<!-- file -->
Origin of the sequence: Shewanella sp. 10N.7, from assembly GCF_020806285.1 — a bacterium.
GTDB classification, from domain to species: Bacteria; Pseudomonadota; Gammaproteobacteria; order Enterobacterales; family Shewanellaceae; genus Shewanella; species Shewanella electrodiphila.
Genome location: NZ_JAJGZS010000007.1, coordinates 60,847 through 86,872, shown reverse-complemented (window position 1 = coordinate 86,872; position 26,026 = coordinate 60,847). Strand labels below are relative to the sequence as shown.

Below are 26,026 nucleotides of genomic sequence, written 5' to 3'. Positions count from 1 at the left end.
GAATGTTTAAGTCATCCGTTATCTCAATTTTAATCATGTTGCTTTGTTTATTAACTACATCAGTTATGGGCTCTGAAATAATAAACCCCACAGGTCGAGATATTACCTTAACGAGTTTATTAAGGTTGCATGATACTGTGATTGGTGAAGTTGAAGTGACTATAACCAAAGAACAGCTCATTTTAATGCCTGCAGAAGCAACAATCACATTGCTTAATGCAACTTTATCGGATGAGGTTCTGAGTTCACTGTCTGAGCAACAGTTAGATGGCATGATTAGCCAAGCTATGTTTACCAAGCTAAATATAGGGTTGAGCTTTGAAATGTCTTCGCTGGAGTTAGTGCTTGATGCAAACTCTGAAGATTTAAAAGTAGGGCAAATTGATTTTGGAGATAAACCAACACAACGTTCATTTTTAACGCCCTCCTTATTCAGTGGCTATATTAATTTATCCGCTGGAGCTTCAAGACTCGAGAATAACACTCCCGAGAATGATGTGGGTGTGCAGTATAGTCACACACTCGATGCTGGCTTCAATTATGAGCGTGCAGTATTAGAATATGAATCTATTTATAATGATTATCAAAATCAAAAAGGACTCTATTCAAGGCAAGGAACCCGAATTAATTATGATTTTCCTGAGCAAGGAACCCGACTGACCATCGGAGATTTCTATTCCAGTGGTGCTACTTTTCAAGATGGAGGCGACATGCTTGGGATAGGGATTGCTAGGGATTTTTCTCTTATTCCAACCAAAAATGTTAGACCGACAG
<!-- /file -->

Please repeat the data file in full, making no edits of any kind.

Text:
Origin of the sequence: Shewanella sp. 10N.7, from assembly GCF_020806285.1 — a bacterium.
GTDB classification, from domain to species: Bacteria; Pseudomonadota; Gammaproteobacteria; order Enterobacterales; family Shewanellaceae; genus Shewanella; species Shewanella electrodiphila.
Genome location: NZ_JAJGZS010000007.1, coordinates 60,847 through 86,872, shown reverse-complemented (window position 1 = coordinate 86,872; position 26,026 = coordinate 60,847). Strand labels below are relative to the sequence as shown.

Below are 26,026 nucleotides of genomic sequence, written 5' to 3'. Positions count from 1 at the left end.
GAATGTTTAAGTCATCCGTTATCTCAATTTTAATCATGTTGCTTTGTTTATTAACTACATCAGTTATGGGCTCTGAAATAATAAACCCCACAGGTCGAGATATTACCTTAACGAGTTTATTAAGGTTGCATGATACTGTGATTGGTGAAGTTGAAGTGACTATAACCAAAGAACAGCTCATTTTAATGCCTGCAGAAGCAACAATCACATTGCTTAATGCAACTTTATCGGATGAGGTTCTGAGTTCACTGTCTGAGCAACAGTTAGATGGCATGATTAGCCAAGCTATGTTTACCAAGCTAAATATAGGGTTGAGCTTTGAAATGTCTTCGCTGGAGTTAGTGCTTGATGCAAACTCTGAAGATTTAAAAGTAGGGCAAATTGATTTTGGAGATAAACCAACACAACGTTCATTTTTAACGCCCTCCTTATTCAGTGGCTATATTAATTTATCCGCTGGAGCTTCAAGACTCGAGAATAACACTCCCGAGAATGATGTGGGTGTGCAGTATAGTCACACACTCGATGCTGGCTTCAATTATGAGCGTGCAGTATTAGAATATGAATCTATTTATAATGATTATCAAAATCAAAAAGGACTCTATTCAAGGCAAGGAACCCGAATTAATTATGATTTTCCTGAGCAAGGAACCCGACTGACCATCGGAGATTTCTATTCCAGTGGTGCTACTTTTCAAGATGGAGGCGACATGCTTGGGATAGGGATTGCTAGGGATTTTTCTCTTATTCCAACCAAAAATGTTAGACCGACAG